Teenagers in England are performing significantly worse in science than five years ago, an international analysis found.
Even before the virus, a growing proportion of children were not meeting benchmarks in the subject compared to 2015.
The percentage of Year 9 pupils – who are aged 13 to 14 and may have started GCSE material – performing below the international benchmark rose from 5 per cent in 2015 to 11 per cent last year. The report could not explain this change.
Teenagers in England are performing significantly worse in science than five years ago, an international analysis found (file photo)
Nine countries – including Australia, Hungary and Lithuania – performed significantly better than England’s pupils, four more countries than in 2015, the study found.
School standards minister Nick Gibb acknowledged the ‘quality of science teaching’ needs to continue to improve.
Pictured: School standards minister Nick Gibb
The study by the International Association for the Evaluation of Educational Achievement studied 64 countries.
It found those in England performed better than most other countries in maths and science. And Year 5 pupils – aged nine to ten – improved their maths scores from 2015.
But pupils from a group of mostly East Asian countries – Chinese Taipei, Hong Kong, Japan, Republic of Korea, Russia, Singapore – have continued to consistently outperform England’s students.
Co-author Dr Tina Isaacs, from IoE, said: ‘Despite social concerns about the differences between boys’ and girls’ performance, the results show that they’ve performed largely at the same level in both subjects and both year groups.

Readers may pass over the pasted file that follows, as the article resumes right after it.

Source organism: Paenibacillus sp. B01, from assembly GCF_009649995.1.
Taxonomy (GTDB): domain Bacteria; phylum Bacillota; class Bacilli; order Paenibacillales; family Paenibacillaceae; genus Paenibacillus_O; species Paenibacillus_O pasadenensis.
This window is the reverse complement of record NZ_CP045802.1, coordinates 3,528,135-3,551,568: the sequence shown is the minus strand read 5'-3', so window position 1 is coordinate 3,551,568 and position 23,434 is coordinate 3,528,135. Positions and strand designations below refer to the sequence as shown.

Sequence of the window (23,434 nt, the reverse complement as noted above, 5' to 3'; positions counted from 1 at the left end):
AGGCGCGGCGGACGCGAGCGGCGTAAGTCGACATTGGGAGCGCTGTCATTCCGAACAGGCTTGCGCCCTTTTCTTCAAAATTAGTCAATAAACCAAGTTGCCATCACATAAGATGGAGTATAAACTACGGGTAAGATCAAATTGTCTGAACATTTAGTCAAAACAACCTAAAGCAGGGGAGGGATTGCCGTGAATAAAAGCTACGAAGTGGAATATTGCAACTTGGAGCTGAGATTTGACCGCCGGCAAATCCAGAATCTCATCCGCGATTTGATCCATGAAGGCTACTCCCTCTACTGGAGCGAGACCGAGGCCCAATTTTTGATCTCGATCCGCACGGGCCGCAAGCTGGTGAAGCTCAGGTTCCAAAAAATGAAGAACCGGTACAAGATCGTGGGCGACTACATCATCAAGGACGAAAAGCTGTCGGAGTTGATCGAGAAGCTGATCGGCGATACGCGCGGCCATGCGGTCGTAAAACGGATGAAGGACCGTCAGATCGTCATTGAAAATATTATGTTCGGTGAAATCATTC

‘However, girls still are less confident and don’t much like, mathematics and science.’
Even before the virus, a growing proportion of children were not meeting benchmarks in science compared to 2015 (file photo)
Co-author Dr Mary Richardson, from IoE, said: ‘This year we see England has performed, on average, significantly above most other countries.
‘Compared to the 2015 results, most notably, England’s performance in maths has significantly improved at Year 5 and decreased significantly in science at Year 9.
‘Longitudinal data like this can help us understand these trends and we will now seek to interpret why these trends have occurred.’
Mr Gibb said: ‘This country’s continuing strong performance in maths, including the significant improvement in attainment among Year 5 pupils, is testament to the hard work of teachers and a reflection of the reforms we have put in place to raise standards and ensure our young people are receiving a truly world class education.’
But he added: ‘We know there is more to do, including continuing to improve the quality of science teaching and increasing the number of young people studying science subjects, in order to address Stem (science, technology, engineering and mathematics) skills shortages.’